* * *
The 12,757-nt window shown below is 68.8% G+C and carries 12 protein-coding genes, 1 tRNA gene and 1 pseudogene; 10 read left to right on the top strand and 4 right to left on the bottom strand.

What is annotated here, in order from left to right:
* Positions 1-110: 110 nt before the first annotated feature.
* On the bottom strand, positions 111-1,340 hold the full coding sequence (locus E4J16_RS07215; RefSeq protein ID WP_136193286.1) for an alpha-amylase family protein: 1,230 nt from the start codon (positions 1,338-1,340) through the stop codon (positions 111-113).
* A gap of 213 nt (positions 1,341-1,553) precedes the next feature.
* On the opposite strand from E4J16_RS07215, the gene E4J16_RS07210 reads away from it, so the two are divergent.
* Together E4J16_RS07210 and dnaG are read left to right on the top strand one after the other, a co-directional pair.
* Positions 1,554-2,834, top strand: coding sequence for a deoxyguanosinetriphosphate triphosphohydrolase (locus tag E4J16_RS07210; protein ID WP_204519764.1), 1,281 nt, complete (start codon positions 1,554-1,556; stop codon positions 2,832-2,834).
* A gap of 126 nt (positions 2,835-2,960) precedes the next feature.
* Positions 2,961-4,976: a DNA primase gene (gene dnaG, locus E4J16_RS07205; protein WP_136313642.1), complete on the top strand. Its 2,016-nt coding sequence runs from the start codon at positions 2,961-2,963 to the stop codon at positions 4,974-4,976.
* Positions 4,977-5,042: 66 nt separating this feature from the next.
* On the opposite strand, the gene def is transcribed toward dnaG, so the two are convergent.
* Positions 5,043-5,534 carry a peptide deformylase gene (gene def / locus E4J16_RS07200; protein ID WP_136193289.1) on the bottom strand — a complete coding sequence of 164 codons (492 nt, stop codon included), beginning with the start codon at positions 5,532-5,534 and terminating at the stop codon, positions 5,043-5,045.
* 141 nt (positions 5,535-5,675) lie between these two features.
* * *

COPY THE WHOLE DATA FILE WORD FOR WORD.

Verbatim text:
The 12,757-nt window shown below is 68.8% G+C and carries 12 protein-coding genes, 1 tRNA gene and 1 pseudogene; 10 read left to right on the top strand and 4 right to left on the bottom strand.

What is annotated here, in order from left to right:
* Positions 1-110: 110 nt before the first annotated feature.
* On the bottom strand, positions 111-1,340 hold the full coding sequence (locus E4J16_RS07215; RefSeq protein ID WP_136193286.1) for an alpha-amylase family protein: 1,230 nt from the start codon (positions 1,338-1,340) through the stop codon (positions 111-113).
* A gap of 213 nt (positions 1,341-1,553) precedes the next feature.
* On the opposite strand from E4J16_RS07215, the gene E4J16_RS07210 reads away from it, so the two are divergent.
* Together E4J16_RS07210 and dnaG are read left to right on the top strand one after the other, a co-directional pair.
* Positions 1,554-2,834, top strand: coding sequence for a deoxyguanosinetriphosphate triphosphohydrolase (locus tag E4J16_RS07210; protein ID WP_204519764.1), 1,281 nt, complete (start codon positions 1,554-1,556; stop codon positions 2,832-2,834).
* A gap of 126 nt (positions 2,835-2,960) precedes the next feature.
* Positions 2,961-4,976: a DNA primase gene (gene dnaG, locus E4J16_RS07205; protein WP_136313642.1), complete on the top strand. Its 2,016-nt coding sequence runs from the start codon at positions 2,961-2,963 to the stop codon at positions 4,974-4,976.
* Positions 4,977-5,042: 66 nt separating this feature from the next.
* On the opposite strand, the gene def is transcribed toward dnaG, so the two are convergent.
* Positions 5,043-5,534 carry a peptide deformylase gene (gene def / locus E4J16_RS07200; protein ID WP_136193289.1) on the bottom strand — a complete coding sequence of 164 codons (492 nt, stop codon included), beginning with the start codon at positions 5,532-5,534 and terminating at the stop codon, positions 5,043-5,045.
* 141 nt (positions 5,535-5,675) lie between these two features.